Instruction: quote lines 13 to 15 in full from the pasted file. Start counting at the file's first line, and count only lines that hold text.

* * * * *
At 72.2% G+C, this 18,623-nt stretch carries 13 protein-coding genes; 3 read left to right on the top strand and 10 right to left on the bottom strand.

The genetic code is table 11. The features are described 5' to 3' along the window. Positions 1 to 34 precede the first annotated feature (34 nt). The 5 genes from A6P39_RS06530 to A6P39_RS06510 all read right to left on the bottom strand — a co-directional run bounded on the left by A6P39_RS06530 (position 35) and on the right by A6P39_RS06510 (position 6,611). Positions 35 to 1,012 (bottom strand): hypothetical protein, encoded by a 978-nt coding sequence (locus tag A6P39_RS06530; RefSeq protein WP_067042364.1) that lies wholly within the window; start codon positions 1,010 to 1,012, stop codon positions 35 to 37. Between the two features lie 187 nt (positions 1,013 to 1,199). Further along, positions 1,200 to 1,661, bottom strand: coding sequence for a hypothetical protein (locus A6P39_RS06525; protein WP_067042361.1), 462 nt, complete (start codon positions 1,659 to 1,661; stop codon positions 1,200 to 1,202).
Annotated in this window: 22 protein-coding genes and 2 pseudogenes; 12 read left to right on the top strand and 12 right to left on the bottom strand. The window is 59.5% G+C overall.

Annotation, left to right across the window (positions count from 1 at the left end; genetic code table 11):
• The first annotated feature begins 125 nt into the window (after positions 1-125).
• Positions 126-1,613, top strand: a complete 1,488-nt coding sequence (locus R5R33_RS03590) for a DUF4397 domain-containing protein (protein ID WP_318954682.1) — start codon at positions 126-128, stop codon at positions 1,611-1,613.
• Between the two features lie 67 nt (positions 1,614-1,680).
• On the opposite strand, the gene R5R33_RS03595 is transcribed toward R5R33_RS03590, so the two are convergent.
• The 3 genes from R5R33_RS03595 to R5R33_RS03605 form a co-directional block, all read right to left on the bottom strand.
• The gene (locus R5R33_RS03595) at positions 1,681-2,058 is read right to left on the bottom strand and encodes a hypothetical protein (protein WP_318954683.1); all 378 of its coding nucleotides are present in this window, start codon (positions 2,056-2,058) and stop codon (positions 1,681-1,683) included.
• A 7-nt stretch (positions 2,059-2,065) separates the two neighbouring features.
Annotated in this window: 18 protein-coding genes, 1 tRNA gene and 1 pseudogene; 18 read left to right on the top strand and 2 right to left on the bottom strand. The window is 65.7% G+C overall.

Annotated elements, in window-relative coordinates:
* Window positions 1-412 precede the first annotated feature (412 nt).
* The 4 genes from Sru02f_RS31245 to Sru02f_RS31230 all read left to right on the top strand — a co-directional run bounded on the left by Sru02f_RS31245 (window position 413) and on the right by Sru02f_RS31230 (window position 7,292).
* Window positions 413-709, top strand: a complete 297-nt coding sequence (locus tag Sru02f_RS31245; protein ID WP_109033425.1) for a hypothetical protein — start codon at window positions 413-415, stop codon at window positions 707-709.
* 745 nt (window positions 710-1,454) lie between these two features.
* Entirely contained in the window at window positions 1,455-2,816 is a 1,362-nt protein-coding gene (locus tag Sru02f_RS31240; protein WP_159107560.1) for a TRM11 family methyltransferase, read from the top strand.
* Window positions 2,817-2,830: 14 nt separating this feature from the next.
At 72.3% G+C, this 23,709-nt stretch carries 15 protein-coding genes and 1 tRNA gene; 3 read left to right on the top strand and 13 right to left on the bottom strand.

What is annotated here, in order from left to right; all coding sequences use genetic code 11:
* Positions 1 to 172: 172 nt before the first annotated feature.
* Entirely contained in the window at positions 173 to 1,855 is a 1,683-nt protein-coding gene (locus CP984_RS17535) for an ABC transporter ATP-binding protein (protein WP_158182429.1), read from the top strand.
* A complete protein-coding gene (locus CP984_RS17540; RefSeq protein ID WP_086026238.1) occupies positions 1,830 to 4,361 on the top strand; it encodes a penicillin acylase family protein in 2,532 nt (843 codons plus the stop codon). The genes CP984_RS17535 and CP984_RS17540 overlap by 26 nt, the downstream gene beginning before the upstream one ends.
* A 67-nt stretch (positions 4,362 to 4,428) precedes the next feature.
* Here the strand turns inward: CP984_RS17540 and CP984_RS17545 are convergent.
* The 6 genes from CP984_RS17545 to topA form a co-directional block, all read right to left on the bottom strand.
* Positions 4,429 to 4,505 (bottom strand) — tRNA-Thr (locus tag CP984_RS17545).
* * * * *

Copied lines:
Annotated elements, in window-relative coordinates:
* Window positions 1-412 precede the first annotated feature (412 nt).
* The 4 genes from Sru02f_RS31245 to Sru02f_RS31230 all read left to right on the top strand — a co-directional run bounded on the left by Sru02f_RS31245 (window position 413) and on the right by Sru02f_RS31230 (window position 7,292).